Please see attached picture of terminal-output.
My system is a GPT/BIOS installation
Kind regards, Ralf
Please see attached picture of terminal-output.
There’s no such thing AFAIK. It’s UEFI/GPT, and MBR/BIOS IIRC.
But I see no EFI mount point, so…
Perhaps you should check that your BIOS is in UEFI mode. Or something?
You can have a device with GPT partition table and legacy boot (non UEFI) . Generally you need to have a bios_grub partition where you write the bootloader, instead of doing it in MBR.
Welcome to Manjaro forum @wongs
For BIOS/GPT system
sudo grub-install --target=i386-pc --recheck /dev/sda1
sudo grub-mkconfig -o /boot/grub/grub.cfg
3. BIOS systems
3.1 GUID Partition Table (GPT) specific instructions
AH, well, then I’m out. Because except if the drive is faulty, then I don’'t know what would cause it to not be shown.
You can follow this thread that is currently under development. GPT/BIOS boot is possible, but I would leave that hornets nest afap and set up for EFI only if I were you.
Not entirely sure about that. I have not used GPT/BIOS mode but following the discussions on the forum about this right now seems to indicate not specifiing partition but rather just the device, ie
sda instead of
sda1 could be the way to go.
But as I said, I would leave that weird setup afap and go for efi only.
Thanks, but I’m fine with my hybrid setup as a multibooter.
- boot drive is a small SSD with legacy msdos partition table, grub written on this MBR, and the distro that controls grub.
- big hard drive contains most of my other distros, uses GPT partition table so I can have as many partitions as I want.
Back to this thread and the issue, I did read in the thread you pointed to that it might be possible to not have bio_grub partition for GPT/MBR-boot, but I believe the posts there indicated it might not work for some hardware? I can’t really help since my setup isn’t like that.
Then you have to deal with this frankenstein boot process, I say good luck in the future, this will act up again and again and again. The only fix is you figuring out exactly what YOU have to do every time you update any of the systems you are multibooting.
Then it seems the setup is not viable.
I have nothing more to add.
Nah, I’ve been using this on this machine since 2015, with Manjaro (Feb 2015 install) controlling boot. With help and input from gohlip, the grub guru who no longer frequents this forum, I have custom entries in custom.cfg to help boot the other distros without having to update-grub whenever a distro has a kernel change. I switched from normal Arch grub to Manjaro’s modded grub many years ago, and then when advised a few years ago, I switched back to the standard grub with no issues.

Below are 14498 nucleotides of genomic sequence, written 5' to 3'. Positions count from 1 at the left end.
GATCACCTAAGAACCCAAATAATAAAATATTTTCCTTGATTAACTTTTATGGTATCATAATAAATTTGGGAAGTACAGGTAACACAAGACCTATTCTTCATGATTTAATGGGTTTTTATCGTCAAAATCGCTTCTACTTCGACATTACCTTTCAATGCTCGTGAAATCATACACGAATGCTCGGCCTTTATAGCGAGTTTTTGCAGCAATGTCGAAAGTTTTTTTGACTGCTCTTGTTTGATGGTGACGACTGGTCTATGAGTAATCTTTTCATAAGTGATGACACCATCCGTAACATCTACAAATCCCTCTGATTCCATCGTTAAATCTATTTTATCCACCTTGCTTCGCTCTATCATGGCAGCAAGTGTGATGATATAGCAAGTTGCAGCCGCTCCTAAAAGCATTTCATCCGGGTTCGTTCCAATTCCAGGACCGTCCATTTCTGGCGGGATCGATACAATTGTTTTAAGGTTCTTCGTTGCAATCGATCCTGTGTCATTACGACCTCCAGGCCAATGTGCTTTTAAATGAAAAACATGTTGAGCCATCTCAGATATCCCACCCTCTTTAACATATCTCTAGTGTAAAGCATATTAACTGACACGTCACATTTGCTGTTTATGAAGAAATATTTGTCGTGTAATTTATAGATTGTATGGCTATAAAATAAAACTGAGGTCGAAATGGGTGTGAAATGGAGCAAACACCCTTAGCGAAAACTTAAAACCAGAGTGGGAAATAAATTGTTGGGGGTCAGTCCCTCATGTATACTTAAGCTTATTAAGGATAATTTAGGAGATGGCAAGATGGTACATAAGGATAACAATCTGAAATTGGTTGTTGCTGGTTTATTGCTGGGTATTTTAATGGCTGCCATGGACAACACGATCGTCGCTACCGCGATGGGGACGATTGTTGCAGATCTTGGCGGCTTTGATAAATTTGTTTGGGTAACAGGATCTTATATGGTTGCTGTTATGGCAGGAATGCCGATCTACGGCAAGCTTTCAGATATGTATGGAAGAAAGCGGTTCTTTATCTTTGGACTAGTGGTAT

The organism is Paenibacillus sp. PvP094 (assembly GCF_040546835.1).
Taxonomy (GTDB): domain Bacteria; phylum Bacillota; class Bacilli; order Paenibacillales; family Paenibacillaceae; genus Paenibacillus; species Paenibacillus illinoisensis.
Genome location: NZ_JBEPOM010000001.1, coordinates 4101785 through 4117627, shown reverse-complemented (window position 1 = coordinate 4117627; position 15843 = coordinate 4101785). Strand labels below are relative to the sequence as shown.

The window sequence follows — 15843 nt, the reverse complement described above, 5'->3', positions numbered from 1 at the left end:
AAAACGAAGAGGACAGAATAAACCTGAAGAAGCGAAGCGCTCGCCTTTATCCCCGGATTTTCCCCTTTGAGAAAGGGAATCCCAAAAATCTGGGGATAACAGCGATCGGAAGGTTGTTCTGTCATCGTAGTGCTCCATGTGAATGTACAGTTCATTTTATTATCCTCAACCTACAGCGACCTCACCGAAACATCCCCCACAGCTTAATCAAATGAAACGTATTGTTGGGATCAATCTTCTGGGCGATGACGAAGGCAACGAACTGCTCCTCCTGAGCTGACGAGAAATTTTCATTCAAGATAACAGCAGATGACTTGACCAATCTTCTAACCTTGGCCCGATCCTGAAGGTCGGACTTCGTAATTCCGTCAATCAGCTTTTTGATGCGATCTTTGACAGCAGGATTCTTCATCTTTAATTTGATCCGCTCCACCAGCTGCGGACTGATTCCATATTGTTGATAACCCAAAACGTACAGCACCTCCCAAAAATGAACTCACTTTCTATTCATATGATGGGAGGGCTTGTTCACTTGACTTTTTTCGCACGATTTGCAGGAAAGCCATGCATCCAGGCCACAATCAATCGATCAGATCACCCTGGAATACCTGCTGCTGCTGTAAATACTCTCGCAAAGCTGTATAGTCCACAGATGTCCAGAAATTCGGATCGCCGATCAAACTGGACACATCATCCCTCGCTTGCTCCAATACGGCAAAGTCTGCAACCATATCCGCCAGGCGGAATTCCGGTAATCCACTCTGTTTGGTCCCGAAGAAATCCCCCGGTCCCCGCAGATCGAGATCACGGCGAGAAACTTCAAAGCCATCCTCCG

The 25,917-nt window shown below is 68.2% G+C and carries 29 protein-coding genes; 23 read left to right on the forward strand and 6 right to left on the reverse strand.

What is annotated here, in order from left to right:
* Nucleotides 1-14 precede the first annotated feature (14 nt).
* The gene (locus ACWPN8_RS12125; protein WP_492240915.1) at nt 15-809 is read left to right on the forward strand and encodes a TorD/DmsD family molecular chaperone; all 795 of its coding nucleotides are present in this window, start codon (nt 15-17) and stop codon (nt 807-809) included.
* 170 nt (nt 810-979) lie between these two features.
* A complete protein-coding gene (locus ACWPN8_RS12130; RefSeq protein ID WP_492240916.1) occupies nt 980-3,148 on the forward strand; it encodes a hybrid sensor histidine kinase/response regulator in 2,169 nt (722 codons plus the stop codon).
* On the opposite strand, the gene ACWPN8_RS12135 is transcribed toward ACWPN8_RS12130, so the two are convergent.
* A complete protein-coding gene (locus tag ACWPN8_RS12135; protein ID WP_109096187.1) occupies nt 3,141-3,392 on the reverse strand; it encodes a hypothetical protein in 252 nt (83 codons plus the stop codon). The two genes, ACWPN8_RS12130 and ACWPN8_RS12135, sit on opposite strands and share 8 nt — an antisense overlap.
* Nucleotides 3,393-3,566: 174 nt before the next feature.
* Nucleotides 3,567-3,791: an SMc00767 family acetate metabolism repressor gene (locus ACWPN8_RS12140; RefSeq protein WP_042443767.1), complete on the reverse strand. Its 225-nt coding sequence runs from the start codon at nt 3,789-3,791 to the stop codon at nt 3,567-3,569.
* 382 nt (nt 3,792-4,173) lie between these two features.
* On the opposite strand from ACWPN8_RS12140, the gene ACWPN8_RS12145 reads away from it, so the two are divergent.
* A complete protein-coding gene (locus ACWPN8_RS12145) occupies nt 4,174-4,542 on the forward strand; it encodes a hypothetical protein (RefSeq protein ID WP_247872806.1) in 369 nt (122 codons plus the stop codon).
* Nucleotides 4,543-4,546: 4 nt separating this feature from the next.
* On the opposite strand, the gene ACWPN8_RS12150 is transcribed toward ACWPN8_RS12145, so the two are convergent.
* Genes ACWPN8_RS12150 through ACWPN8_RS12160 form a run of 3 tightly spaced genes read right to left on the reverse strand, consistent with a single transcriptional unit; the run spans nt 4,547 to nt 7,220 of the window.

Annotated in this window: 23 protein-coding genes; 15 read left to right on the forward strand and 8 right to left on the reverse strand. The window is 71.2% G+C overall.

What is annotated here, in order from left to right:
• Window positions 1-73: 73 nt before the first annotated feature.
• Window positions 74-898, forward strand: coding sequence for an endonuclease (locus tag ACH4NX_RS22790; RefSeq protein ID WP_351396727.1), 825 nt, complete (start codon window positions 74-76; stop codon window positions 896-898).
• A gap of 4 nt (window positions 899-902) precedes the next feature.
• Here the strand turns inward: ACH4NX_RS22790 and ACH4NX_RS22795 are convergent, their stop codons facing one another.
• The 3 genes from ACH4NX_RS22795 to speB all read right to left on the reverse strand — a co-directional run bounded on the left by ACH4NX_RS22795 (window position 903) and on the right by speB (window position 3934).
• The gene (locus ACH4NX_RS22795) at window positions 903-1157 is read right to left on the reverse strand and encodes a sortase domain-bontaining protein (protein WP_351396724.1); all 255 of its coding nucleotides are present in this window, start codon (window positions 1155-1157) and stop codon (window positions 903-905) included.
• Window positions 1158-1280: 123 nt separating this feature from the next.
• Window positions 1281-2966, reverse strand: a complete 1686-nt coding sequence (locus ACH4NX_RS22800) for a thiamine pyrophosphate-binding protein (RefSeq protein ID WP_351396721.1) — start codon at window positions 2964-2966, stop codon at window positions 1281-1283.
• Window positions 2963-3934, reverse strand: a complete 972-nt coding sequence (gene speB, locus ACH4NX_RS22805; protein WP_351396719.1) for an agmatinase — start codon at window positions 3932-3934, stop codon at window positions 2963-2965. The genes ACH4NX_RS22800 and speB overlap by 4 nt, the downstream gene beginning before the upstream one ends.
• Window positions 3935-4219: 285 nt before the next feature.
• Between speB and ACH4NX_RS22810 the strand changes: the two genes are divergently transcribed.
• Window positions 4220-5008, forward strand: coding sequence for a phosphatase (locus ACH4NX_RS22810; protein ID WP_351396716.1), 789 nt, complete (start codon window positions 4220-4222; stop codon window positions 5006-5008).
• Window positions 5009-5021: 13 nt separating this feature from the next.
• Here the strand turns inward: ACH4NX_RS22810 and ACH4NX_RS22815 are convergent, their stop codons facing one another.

Updating grub and then running sudo grub-install /dev/sda after the latest updates was fine, as expected.
I have no problems with my setup, it’s the OP whose setup I can’t help with.
If commands suggested in post #3 are not working for you, download this script
script is still work-in-progress from Manjaro team but is working for my BIOS/MBR system
OP has already tried install to MBR as shown in original screesnshot
The main problem for BIOS system users is confusing information from Manjaro Wiki
and misleading information from users that do not have accurate recall of how BIOS systems work
I’m not the OP. I was merely pointing out that you can have MBR [perhaps better described as legacy boot]/GPT, and that usually you need a bios_grub partition where you dump the bootloader. OP doesn’t have such a partition. That’s the extent of my contribution.
Witch is why I linked to the other post where they are trying to find out what has changed lately. When a proper conclusion has been made I’m sure they will edit the wiki.
What do you suggest they do? Remove the wiki page completely because things suddenly seems to have changed for gpt/bios setups? Instead of trying to figure out the best way to manage a bios/gpt setup?
What the wiki says is for MBR/bios users and GPT/efi, not GPT/bios IIRC.
If it was up to me, I would just say “good luck, you opt to use this really strange setup with 2 boot systems”.
I commend manjaro for doing this, its above and beyond imho.
There is also the script you linked to being made that might solve things for setups like that, I don’t follow the discussion too closely because I know how my setup works FOR ME and how to deal with things FOR ME just like it seems @wongs does. Even though I think he is , although IMPRESSIVE xD
(yes, I mistook you for OP)
I suggest you download install-grub script created by Manjaro Team
Or use this to find out the command used by calamares installer to install GRUB
sudo cat /var/log/calamares.log | grep 'grub-install'
So many posts with so little help…
@RalfG , first you should 100% clearly identify if you have actually installed your system in BIOS mode or in UEFI mode. This can be achieved by the following command:
test -d /sys/firmware/efi && echo efi || echo bios
If your system is really BIOS/gpt you need a bios_grub partition. This could be located even before your currently first partition as only 32 kB size would be fine already, but certainly you could also create new /dev/sda3 partition for that, then I would make it at least 1 MiB large. This partition must not contain any file system (so not formatted) but must be marked as bios_grub partition by one of the following procedures:
- Select partition type
BIOS bootfor fdisk.
- Select partition type code
- For parted set/activate the flag
bios_grubon the partition.
Then you can re-install grub to it with exactly the command you used already.
Thanks for support so far, I’ll try @Wollie 's approach and will report later …
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